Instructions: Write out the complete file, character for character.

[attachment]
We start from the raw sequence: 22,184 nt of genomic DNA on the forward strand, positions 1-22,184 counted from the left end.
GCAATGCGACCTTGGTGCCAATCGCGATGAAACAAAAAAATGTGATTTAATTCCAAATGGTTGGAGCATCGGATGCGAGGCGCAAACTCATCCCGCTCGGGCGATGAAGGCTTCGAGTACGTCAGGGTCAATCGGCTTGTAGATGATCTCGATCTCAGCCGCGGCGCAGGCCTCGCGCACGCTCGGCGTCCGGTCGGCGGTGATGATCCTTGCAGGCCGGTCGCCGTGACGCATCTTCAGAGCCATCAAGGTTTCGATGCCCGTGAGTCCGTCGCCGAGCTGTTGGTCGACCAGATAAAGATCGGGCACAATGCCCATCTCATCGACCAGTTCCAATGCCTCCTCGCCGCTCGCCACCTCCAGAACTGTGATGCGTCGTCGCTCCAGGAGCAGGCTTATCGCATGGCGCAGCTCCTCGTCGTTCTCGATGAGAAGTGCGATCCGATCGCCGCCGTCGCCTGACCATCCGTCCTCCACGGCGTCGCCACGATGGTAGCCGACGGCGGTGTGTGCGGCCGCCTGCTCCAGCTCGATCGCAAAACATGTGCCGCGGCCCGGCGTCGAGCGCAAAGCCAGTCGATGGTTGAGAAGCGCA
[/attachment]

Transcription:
We start from the raw sequence: 22,184 nt of genomic DNA on the forward strand, positions 1-22,184 counted from the left end.
GCAATGCGACCTTGGTGCCAATCGCGATGAAACAAAAAAATGTGATTTAATTCCAAATGGTTGGAGCATCGGATGCGAGGCGCAAACTCATCCCGCTCGGGCGATGAAGGCTTCGAGTACGTCAGGGTCAATCGGCTTGTAGATGATCTCGATCTCAGCCGCGGCGCAGGCCTCGCGCACGCTCGGCGTCCGGTCGGCGGTGATGATCCTTGCAGGCCGGTCGCCGTGACGCATCTTCAGAGCCATCAAGGTTTCGATGCCCGTGAGTCCGTCGCCGAGCTGTTGGTCGACCAGATAAAGATCGGGCACAATGCCCATCTCATCGACCAGTTCCAATGCCTCCTCGCCGCTCGCCACCTCCAGAACTGTGATGCGTCGTCGCTCCAGGAGCAGGCTTATCGCATGGCGCAGCTCCTCGTCGTTCTCGATGAGAAGTGCGATCCGATCGCCGCCGTCGCCTGACCATCCGTCCTCCACGGCGTCGCCACGATGGTAGCCGACGGCGGTGTGTGCGGCCGCCTGCTCCAGCTCGATCGCAAAACATGTGCCGCGGCCCGGCGTCGAGCGCAAAGCCAGTCGATGGTTGAGAAGCGCA